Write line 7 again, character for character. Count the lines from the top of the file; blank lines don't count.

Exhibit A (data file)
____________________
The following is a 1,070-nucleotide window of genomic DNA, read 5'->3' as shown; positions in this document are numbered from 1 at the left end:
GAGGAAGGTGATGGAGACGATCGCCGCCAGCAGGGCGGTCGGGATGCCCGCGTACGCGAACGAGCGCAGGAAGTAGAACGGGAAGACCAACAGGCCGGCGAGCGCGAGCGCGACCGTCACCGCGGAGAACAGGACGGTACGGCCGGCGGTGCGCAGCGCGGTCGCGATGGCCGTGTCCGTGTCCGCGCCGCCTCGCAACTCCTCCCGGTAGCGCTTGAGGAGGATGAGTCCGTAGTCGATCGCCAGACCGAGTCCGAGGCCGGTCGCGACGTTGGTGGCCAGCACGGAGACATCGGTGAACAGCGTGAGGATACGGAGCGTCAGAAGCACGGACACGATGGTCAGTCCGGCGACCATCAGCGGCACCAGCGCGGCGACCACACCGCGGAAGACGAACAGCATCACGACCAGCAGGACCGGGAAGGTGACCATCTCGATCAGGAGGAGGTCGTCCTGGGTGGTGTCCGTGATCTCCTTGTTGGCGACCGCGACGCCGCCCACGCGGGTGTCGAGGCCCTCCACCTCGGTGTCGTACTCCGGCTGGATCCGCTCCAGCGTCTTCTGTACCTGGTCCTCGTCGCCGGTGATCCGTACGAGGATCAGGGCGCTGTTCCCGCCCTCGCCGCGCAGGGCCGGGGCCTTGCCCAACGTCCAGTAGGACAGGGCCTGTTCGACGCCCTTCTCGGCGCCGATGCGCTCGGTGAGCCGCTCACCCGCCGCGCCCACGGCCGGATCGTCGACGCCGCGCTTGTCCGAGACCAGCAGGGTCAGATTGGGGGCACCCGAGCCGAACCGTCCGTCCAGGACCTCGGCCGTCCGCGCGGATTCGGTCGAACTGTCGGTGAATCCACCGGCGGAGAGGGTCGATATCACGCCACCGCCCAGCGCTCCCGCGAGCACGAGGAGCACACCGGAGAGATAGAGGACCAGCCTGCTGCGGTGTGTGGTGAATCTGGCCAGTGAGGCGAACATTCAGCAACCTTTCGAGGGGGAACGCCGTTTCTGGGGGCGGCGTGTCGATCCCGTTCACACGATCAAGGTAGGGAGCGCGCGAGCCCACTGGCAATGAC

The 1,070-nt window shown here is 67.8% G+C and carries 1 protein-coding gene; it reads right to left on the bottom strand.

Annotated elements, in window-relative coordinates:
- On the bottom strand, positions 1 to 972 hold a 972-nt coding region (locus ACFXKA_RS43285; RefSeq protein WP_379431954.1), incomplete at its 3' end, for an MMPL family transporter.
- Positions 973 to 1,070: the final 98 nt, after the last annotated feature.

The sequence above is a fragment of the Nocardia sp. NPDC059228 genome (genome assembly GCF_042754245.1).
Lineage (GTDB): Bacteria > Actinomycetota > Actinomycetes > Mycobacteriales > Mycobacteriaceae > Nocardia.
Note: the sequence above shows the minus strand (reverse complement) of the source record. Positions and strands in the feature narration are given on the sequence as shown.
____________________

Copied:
The sequence above is a fragment of the Nocardia sp. NPDC059228 genome (genome assembly GCF_042754245.1).